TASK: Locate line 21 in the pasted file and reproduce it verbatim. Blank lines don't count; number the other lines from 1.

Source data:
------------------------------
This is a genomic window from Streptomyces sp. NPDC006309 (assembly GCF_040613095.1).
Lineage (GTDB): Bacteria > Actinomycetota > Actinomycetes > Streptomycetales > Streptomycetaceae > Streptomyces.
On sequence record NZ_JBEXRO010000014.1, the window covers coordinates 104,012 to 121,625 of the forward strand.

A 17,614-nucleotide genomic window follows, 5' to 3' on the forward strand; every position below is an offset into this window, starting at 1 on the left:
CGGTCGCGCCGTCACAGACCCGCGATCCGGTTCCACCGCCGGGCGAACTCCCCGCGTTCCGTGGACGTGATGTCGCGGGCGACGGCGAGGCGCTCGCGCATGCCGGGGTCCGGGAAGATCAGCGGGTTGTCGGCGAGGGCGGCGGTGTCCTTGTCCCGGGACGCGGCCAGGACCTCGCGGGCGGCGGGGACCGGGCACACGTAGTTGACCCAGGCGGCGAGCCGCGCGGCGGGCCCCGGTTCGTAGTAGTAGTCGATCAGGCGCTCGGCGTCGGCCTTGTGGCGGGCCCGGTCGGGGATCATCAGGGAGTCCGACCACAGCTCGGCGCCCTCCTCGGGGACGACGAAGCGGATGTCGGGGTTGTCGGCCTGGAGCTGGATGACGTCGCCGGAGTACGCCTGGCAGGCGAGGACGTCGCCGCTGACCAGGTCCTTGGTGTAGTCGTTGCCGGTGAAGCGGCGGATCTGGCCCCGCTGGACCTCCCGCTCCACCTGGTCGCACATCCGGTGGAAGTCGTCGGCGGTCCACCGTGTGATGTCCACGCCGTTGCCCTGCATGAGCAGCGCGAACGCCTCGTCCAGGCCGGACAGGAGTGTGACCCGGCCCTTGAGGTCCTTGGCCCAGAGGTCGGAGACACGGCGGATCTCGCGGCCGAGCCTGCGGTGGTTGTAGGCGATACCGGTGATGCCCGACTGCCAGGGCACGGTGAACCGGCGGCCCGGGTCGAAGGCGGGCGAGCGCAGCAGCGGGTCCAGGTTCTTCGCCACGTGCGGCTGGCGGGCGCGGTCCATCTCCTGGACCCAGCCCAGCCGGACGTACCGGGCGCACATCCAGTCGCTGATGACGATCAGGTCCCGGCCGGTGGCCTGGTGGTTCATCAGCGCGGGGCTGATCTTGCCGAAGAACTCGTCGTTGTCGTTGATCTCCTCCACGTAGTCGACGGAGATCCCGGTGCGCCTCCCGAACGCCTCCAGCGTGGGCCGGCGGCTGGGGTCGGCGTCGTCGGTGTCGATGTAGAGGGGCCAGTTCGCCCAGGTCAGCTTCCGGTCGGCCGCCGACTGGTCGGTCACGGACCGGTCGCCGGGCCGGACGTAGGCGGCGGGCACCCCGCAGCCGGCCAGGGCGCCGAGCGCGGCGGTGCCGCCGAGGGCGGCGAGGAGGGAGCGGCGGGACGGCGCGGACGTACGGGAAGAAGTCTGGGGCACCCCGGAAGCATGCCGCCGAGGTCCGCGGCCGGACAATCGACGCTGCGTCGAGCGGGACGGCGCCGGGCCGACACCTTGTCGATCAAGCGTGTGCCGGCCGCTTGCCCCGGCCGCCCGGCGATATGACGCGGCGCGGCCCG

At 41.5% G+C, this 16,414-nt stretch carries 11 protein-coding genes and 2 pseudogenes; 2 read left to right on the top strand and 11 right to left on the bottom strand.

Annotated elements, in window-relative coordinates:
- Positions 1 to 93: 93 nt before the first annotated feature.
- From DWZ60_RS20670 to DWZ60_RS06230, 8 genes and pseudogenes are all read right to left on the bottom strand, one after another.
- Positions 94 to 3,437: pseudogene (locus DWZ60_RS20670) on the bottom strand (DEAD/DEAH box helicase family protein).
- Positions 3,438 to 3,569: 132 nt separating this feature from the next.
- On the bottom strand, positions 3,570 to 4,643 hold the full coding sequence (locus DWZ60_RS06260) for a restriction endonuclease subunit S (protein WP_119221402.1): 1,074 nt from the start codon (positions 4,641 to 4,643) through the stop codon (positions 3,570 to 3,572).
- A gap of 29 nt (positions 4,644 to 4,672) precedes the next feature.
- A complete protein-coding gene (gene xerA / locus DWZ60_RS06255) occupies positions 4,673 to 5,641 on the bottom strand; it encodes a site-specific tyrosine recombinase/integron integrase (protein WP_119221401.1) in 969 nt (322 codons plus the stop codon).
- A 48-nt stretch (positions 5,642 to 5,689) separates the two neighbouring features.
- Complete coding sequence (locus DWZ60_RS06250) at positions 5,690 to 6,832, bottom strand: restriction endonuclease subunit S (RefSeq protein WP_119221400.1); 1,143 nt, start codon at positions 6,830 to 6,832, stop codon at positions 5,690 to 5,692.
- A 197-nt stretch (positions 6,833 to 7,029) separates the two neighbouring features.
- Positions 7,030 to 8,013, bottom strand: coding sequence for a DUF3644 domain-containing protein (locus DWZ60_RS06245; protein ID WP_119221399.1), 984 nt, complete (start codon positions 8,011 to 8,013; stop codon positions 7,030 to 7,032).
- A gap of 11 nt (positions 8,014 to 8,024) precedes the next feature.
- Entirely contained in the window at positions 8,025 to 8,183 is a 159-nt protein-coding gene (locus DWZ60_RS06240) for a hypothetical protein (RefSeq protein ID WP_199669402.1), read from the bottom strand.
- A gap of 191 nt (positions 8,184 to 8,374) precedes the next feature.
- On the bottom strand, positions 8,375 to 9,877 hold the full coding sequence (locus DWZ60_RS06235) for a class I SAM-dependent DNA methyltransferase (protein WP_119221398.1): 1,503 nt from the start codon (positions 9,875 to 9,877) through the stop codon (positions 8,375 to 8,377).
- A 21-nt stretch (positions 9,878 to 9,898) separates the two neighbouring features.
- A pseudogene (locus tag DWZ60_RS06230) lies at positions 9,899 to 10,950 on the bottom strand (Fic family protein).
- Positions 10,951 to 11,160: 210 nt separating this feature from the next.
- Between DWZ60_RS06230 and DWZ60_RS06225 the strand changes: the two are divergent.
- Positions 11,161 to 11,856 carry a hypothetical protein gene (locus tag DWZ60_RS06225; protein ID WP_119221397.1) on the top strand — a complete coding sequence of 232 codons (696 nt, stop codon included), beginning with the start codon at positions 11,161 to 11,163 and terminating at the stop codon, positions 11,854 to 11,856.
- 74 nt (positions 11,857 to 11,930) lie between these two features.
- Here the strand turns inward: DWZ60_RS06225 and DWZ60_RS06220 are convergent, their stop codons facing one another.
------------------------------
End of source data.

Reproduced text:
- A gap of 191 nt (positions 8,184 to 8,374) precedes the next feature.